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Their Smiles Intact: A Canon’s Afterlife

In memory of Geoffrey Hill

Le Paradis n’est pas artificiel
         States of mind are inexplicable to us.
— Ezra Pound

I find myself not wanting to explain, but still to articulate. My present state is a quietness lacking neither voices nor music, though often wordless. Or I could say I’m standing still to listen within a single protracted word, within a pause to be articulated as the land to which I go. This word appears where canon ends. Instead of explanations, then, questions arise. What sort of poetry, what sort of poet, continues here? To be themselves, poems must own ground: their local 
habitation and proper names. Always, to my mind, flowers are the borders of that ground and therefore of the questions. Flowers blazon images, first emblems of affirmation. Shelley, in Pisa (“le paradis n’est pas artificiel”) and on the borders of a quietness all his own, gave his mind over to one Matilda gathering flowers and the instance of her nearly wordless flower-song: Dante’s Purgatorio, Canto XXVIII. I likewise, almost originally, find myself precisely, fixedly there. I cannot read it enough. The canto is the brink of Paradise, a pause without dimensions whose only explanation is itself: a word foreshadowed by a garden.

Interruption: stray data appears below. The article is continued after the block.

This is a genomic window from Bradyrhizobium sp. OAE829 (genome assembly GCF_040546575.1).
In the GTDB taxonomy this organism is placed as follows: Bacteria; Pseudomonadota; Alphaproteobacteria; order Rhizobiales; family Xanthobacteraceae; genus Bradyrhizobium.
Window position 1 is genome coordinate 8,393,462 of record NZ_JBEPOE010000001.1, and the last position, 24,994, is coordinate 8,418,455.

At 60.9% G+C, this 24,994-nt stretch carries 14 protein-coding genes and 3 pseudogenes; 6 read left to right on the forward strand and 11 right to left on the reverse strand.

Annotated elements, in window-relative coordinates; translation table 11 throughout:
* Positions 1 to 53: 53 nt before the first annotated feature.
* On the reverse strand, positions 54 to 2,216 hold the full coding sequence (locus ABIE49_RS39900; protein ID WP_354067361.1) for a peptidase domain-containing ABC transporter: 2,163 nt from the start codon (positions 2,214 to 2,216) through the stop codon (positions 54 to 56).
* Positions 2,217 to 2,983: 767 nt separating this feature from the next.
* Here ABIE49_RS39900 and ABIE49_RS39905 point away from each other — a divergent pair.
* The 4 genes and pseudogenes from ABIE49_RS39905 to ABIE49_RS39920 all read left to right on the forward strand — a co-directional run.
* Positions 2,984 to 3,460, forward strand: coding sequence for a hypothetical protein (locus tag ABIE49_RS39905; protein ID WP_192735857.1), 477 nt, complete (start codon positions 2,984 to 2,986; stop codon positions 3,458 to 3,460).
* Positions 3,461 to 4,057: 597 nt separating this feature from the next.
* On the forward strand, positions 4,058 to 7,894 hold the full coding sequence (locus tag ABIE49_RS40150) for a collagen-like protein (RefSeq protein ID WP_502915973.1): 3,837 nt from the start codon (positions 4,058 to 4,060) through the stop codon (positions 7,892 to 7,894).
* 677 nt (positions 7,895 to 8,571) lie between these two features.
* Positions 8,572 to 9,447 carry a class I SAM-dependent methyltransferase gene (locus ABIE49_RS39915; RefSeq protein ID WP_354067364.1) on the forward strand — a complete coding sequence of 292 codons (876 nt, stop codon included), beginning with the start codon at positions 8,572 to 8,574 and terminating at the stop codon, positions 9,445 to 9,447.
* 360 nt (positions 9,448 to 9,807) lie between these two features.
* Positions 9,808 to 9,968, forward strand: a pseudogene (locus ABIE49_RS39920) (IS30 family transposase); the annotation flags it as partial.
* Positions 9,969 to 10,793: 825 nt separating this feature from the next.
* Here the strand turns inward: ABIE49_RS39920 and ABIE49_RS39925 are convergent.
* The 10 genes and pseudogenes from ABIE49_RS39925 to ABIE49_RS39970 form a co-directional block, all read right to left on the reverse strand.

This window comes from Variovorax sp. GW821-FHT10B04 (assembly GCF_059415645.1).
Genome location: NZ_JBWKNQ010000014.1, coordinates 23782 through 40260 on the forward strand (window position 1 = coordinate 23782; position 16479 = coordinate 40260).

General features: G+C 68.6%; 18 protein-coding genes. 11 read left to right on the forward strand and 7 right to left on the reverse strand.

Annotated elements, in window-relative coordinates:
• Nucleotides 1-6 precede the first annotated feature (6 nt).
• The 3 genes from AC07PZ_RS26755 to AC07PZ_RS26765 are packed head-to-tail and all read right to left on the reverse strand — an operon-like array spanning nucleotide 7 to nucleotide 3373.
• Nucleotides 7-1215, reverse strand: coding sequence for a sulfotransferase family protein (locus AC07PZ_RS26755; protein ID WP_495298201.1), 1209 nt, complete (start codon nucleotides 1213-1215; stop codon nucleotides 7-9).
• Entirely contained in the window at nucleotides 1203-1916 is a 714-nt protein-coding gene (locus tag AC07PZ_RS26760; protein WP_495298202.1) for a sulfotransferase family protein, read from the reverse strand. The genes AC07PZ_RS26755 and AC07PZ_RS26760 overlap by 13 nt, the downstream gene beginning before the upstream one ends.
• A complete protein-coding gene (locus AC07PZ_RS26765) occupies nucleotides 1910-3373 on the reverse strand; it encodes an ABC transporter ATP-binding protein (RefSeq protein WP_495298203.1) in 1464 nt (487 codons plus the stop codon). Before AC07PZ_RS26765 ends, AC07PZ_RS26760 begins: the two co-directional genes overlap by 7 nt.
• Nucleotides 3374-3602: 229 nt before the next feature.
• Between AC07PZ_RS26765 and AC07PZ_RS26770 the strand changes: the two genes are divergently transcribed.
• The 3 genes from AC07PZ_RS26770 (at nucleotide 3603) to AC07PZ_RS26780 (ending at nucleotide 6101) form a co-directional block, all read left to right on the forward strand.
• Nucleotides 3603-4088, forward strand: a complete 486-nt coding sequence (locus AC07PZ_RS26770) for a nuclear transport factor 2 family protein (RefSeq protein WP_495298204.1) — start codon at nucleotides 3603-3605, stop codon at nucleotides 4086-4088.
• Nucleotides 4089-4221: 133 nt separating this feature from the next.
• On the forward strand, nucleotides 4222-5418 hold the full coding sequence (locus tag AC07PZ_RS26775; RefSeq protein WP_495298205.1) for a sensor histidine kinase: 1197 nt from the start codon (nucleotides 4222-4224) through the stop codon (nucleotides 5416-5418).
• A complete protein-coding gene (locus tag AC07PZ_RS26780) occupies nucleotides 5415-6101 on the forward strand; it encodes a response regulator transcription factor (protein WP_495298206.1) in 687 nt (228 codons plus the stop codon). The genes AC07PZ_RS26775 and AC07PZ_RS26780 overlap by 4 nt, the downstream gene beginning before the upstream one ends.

Only the imparadised can comprehend intensity and continuity as leisures. Yet at the beginning of Purgatorio XXVIII, in sight of  Eden, Dante stands near enough to Paradise to glimpse as much. He explores the new motion, finding it the perfect embodiment of dense and greeny stillness. In Allen Mandelbaum’s peerless contemporary English — 

   Now keen to search within, to search around
that forest — dense, alive with green, divine — 
which tempered the new day before my eyes,
   without delay, I left behind the rise
and took the plain, advancing slowly, slowly
across the ground where every part was fragrant.

Finding myself not wanting to explain, but still to articulate, I am searching for the slower words and the densest lines, not to be difficult, but to be engrossed within a state that is the edge of finale.